Jim Machi : Industry Insight
Jim Machi

We ask the experts: How can exceptional QoE be achieved in VoLTE networks?

By: Jean Jones, Director, Wireless Marketing, Alcatel-Lucent

What does voice over LTE (VoLTE) offer your subscribers? Better voice quality, including HD voice. Rich communications with messaging and video. And whatever inventive applications you choose to introduce. In other words, VoLTE can provide a superior quality of experience (QoE) for subscribers and give you a competitive edge — particularly when your service operates at its best. 

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In my last blog[CCE1] , our experts explained why an end-to-end strategy is the key to maintaining peak VoLTE performance. Now we’ll look at how this strategy gets put into practice to optimize real-world service offerings. The information here is based on interviews with Luis Venerio who works with our VoLTE Readiness Services team. And his observations come straight from his experience on VoLTE deployments that serve millions of subscribers.

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Wearable Tech Expo 2014 Kicking off in NYC

My team is at the Jacob Javits Center setting up for Wearable Tech Expo 2014 which will take place Wednesday and Thursday...

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When Does WebRTC Need a Media Server? Reason #7

Tsahi Levent-Levi’s white paper, “Seven Reasons for WebRTC Server-Side Processing,” details a variety of WebRTC-related scenarios that necessitate a media server....

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How signaling spikes affect networks: 3 real-world examples

By: Josee Loudiadis, Director of Network Intelligence, Alcatel-Lucent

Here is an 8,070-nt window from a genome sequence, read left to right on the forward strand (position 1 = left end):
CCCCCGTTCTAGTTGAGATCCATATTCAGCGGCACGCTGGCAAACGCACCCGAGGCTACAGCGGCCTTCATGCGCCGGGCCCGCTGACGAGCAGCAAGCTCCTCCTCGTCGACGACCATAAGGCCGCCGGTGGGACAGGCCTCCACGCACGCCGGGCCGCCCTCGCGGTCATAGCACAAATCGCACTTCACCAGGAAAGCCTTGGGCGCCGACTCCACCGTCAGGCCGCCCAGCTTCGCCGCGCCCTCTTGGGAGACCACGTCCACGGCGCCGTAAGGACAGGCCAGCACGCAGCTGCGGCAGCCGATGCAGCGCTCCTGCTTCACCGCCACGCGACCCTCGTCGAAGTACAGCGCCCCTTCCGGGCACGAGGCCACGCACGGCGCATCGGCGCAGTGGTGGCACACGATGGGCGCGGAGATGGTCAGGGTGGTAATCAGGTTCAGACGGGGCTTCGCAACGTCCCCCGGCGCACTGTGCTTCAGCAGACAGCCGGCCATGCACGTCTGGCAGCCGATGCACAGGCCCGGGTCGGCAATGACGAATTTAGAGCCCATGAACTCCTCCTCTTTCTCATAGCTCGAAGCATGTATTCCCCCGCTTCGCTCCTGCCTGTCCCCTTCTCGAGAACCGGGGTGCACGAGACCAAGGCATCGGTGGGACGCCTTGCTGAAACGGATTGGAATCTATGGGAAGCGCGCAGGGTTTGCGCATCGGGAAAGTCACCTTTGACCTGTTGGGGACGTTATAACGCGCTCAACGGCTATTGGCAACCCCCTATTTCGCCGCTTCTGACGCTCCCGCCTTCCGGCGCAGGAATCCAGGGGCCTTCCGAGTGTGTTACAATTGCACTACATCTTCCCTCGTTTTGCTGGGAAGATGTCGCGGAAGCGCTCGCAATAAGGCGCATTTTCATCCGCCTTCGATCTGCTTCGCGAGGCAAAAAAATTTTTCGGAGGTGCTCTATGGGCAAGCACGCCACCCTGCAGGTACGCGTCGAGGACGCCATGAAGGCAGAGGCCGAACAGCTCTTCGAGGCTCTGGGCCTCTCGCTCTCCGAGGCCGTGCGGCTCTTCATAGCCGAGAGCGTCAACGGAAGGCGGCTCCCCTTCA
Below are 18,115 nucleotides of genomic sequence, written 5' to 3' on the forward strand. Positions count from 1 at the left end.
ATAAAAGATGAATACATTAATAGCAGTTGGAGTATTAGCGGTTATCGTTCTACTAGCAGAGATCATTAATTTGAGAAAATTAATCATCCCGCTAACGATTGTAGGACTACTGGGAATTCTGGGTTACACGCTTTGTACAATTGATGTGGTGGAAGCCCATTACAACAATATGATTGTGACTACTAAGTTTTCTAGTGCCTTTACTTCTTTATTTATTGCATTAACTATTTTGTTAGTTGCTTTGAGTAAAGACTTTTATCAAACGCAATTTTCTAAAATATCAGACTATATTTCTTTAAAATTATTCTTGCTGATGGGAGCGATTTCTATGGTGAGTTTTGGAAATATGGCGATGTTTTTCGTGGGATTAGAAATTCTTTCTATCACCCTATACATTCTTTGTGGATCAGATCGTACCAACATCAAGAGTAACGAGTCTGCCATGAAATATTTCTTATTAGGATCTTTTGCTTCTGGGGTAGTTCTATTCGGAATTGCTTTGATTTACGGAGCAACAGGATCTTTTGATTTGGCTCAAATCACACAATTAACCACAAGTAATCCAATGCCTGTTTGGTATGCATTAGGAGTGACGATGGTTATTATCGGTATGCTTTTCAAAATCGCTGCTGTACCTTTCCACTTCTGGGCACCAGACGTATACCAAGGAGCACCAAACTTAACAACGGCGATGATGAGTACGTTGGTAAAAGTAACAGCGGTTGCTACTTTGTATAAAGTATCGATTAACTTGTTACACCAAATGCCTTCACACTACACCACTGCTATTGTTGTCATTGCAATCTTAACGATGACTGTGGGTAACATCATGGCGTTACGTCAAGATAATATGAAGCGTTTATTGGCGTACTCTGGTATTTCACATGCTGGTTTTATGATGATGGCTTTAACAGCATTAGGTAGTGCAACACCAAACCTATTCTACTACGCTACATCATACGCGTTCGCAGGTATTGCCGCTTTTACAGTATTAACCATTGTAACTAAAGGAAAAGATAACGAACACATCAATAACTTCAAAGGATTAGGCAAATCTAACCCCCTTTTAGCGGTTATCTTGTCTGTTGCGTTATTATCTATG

Data and signaling growth are usually good news for network operators, since growth often translates into higher revenues. But when growth is averaged over a month or quarter, the daily highs and lows of network activity are smoothed out. And signaling spikes remain hidden within the averages. These spikes can overwhelm available signaling capacity, which impairs the customer experience, as well as the operator’s reputation.

What happens when a spike occurs? Typically, a CPU Overload alarm appears on various mobile nodes. And the Network Operations Center (NOC) immediately starts praying that the burst is short-lived and doesn’t go over maximum peak-rate capacity. Because when that happens, all consumers are denied service access. Then, the process of identifying the source of the problem begins. This can be arduous, because it often involves applications completely out of NOC control. And the issue can’t be resolved easily without solid network analytics that enables engagement with application and device developers.

That’s the reason signaling information is a crucial part of the Alcatel-Lucent Mobile Apps Rankings report and why LTE World 2014 devotes an entire pre-conference day to the topic. It’s also why this blog offers a closer look at how some real-world disruptive signaling spikes got started — and were finally resolved.

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The Expanding Channel Programs

Not only do I see more cloud service providers looking to the channel for sales, I see other channel programs expanding....

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When Does WebRTC Need a Media Server? Reason #6

In a recent blog about the current state of WebRTC, I mentioned that readers should check out an excellent white paper...

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The Six Degrees of Mobile Data Plan Innovation: It's Not All About Data- Mobile Voice and Messaging Share Plans Offer Plenty of Appeal

Alcatel-Lucent’s Rich Crowe continues the Six Degrees of Mobile Data Plan Innovation blog series by examining the degree to which consumers are interested in share plans that include unlimited voice and messaging but don’t include data.

The last Six Degrees blog explored consumer attitudes toward two different mobile share plan options: sharing data only and sharing voice, messaging and data. This blog will explore attitudes toward a 3rd option: sharing unlimited voice and messaging — but not data — across multiple devices or subscribers.